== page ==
Murray may have queried the decision to play his 4th round match up against Stanislas Wawrinka under the roof on Monday night, the first competitive match to be played entirely under it, but it could turn out to be a blessing in disguise. With the match finishing at 10:38pm, without the roof Murray would have had to sacrifice his day off to complete the match, and if you ever needed any proof that carrying a match over is difficult business, just watch some of Tim Henman’s old Wimbledon matches.
He will now, though, have an entire day to rest up before taking on Juan Carlos Ferrero, who he met and defeated quite convincingly on his way to the Queen’s title a fortnight ago.
Federer, despite winning in straight sets against, French Open final counterpart, Robin Soderling, was not at his best, and he has the unenviable task of taking on Ivo Karlovic, in a match where he will have to improve and be at his best when returning, as Karlovic has yet to drop his serve.
The fourth quarter final match up sees Novak Djokovic take on Tommy Haas, who always seems to produce on grass and who beat ‘Nole’ a fortnight ago in Halle, in the final of the tour event in Germany.
Much like no one has been talking about Safina on the women’s side, no one really has said much about Djokovic either, with all the attention being placed on the home favourite Murray, and Federer as he looks to surpass Sampras’ grand slam record.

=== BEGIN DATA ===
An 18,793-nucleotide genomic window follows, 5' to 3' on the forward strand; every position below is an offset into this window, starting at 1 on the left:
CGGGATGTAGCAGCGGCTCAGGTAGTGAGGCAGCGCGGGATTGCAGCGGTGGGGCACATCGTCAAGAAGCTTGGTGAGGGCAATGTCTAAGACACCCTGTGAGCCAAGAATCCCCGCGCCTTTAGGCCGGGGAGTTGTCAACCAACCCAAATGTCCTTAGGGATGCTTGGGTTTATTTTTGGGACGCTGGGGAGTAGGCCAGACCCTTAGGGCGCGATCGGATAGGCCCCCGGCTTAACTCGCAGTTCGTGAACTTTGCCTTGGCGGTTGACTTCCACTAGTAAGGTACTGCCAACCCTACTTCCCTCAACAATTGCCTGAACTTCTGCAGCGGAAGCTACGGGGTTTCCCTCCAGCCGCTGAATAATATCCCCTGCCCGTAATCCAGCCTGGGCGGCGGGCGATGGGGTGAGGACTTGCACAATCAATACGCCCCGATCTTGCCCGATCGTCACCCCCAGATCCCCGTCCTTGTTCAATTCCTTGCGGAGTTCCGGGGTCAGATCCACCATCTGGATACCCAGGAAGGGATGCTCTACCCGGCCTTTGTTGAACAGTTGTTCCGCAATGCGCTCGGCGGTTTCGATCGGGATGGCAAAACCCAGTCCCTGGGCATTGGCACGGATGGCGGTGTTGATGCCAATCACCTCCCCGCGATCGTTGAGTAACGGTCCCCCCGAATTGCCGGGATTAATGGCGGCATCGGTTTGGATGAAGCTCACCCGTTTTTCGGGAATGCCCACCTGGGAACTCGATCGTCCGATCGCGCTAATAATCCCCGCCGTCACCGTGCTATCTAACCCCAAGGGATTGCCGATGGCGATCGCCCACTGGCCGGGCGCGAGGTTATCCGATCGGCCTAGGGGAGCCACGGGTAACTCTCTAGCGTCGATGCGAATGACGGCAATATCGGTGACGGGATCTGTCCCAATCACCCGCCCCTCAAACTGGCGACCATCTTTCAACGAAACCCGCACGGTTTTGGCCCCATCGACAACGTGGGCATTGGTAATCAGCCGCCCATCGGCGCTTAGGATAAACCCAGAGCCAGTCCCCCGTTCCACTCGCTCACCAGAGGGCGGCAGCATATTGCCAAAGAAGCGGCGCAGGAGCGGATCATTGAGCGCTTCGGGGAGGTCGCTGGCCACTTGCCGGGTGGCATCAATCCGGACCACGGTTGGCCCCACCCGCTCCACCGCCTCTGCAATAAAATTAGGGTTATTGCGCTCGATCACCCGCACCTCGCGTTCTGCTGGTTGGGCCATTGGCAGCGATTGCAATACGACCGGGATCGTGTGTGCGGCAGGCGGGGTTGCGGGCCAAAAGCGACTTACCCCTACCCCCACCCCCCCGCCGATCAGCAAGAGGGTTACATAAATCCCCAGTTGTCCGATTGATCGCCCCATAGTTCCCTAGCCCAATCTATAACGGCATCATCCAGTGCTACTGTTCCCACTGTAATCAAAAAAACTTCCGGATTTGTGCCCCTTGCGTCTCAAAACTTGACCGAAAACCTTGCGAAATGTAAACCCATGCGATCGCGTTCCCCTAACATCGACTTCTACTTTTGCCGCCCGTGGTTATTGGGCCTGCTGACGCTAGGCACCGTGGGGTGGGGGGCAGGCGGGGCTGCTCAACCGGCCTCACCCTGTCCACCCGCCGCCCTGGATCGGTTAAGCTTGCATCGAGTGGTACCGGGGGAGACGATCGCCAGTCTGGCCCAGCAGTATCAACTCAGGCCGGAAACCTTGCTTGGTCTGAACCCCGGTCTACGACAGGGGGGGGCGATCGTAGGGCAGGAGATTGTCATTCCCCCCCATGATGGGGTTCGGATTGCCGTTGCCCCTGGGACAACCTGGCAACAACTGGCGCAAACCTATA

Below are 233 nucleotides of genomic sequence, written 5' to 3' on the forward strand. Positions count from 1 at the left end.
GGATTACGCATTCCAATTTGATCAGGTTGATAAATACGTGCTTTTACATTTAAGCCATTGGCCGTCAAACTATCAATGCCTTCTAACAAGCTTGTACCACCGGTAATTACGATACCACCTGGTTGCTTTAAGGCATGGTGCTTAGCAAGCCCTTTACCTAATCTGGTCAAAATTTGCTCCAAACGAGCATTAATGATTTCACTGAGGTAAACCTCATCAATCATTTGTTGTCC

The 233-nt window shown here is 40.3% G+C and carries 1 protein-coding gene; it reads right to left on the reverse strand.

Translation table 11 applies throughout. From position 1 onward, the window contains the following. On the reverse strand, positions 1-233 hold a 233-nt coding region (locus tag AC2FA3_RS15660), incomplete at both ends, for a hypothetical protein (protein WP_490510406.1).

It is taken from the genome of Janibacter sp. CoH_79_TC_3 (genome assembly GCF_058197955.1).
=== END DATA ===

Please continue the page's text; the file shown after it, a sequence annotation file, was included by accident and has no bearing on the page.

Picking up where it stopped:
This could very easily work in Djokovic’s favour as there is no pressure on him and he is free to produce his best tennis with not a lot of expectations, and we have seen in the past that Djokovic is more than capable of beating the people above him in the rankings, and there are only three of them.
There are still bound to be one or two twists and turns in the final days and hours of the 2009 Wimbledon, and who knows maybe we will all be proved wrong and not have a repeat of last years women’s final, and we may all be disappointed to not have the dream final of Murray against Federer come Sunday.
That’s the magic of tennis, that’s the magic of sport in general, you can never really know whats going to happen, but your still glued to it nonetheless. There are a few thousand people that were on Henman Hill at gone 10 in the evening, in the pitch black monday night, that can testify to that statement.